ECSAS 2023 – Turin 26-29 July

32 – Dynamics of Language Diversity, Multilingual Identities and Linguistic Nationalism in South Asia

South Asia is one of the most linguistically diverse regions worldwide with multilingualism being the norm, and yet it has been a hotbed for movements of linguistic nationalism. In South Asia, language identity is third only to religious and caste identity, sometimes trumping both, as witnessed historically.

Convenors

Nora Melnikova - South and Southeast Asian Studies, University of California Berkeley
Vivek Kumar Shukla - Global Studies Department, Institute of Culture & Society, Aarhus University, Denmark.
Gautami Shah - Department of Asian Studies, University of Texas at Austin

Long Abstract

South Asia is one of the most linguistically diverse regions worldwide with multilingualism being the norm, and yet it has been a hotbed for movements of linguistic nationalism. In South Asia, language identity is third only to religious and caste identity, sometimes trumping both, as witnessed historically. South Asian history includes many instances of conflict arising from language diversity, multilingual identities and linguistic nationalism, with wars being fought, won and lost, triggered by language identity politics.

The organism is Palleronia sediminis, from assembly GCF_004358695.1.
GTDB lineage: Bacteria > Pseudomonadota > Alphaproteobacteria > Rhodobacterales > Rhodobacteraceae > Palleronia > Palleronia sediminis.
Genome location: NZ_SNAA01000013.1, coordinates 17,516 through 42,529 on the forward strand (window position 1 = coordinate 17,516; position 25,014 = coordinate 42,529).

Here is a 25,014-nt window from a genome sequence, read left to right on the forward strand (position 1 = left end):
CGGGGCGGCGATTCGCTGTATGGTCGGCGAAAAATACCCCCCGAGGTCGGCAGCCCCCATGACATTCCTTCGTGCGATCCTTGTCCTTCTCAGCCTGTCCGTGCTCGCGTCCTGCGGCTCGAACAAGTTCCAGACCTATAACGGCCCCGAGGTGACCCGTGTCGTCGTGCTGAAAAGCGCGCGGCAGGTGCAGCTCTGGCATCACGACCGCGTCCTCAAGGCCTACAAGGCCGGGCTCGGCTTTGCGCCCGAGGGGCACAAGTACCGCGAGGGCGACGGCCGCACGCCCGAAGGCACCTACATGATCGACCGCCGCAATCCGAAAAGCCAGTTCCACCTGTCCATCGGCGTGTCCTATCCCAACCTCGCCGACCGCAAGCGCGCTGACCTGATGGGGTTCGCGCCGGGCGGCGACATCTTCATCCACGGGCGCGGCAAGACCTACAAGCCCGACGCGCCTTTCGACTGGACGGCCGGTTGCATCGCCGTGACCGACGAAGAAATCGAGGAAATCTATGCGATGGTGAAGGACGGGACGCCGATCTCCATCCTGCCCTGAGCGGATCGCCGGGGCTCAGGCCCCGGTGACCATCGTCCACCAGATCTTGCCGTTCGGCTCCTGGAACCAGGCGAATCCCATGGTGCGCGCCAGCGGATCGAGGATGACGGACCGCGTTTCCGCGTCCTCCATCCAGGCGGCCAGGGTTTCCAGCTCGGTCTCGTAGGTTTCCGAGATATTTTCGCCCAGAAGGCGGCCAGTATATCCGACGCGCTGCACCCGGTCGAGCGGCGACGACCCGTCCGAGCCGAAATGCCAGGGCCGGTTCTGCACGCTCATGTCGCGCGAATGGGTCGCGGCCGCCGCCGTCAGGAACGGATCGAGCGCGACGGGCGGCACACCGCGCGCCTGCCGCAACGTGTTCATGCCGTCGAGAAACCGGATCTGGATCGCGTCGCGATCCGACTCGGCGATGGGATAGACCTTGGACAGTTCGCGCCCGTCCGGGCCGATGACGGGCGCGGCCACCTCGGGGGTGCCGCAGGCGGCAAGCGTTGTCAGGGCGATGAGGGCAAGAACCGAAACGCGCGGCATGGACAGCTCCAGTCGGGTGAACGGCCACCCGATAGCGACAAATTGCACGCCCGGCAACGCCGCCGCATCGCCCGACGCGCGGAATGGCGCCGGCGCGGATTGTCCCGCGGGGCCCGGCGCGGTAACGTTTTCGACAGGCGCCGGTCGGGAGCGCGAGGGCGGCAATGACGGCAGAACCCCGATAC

Talks in this panel will take a holistic view of these issues, by studying different instances of language diversity and linguistic nationalism in South Asia and the diaspora; exploring reflections in news media, literature, cinema and popular culture; recognizing repercussions in economics and trade; developing new directions in language pedagogy to acknowledge, address and incorporate or embrace these issues; studying the dynamics over time and in interaction with the environment, including related phenomena world-wide and in a global culture; highlighting language hegemony as part of a political far right agenda for monolingual identity politics, and how this parallels with similar dynamics in the European context.

In summary, the panel will take a broad perspective of the phenomenon, try to understand it in a wide context, and develop new directions to embrace linguistic diversity and forge collaborations.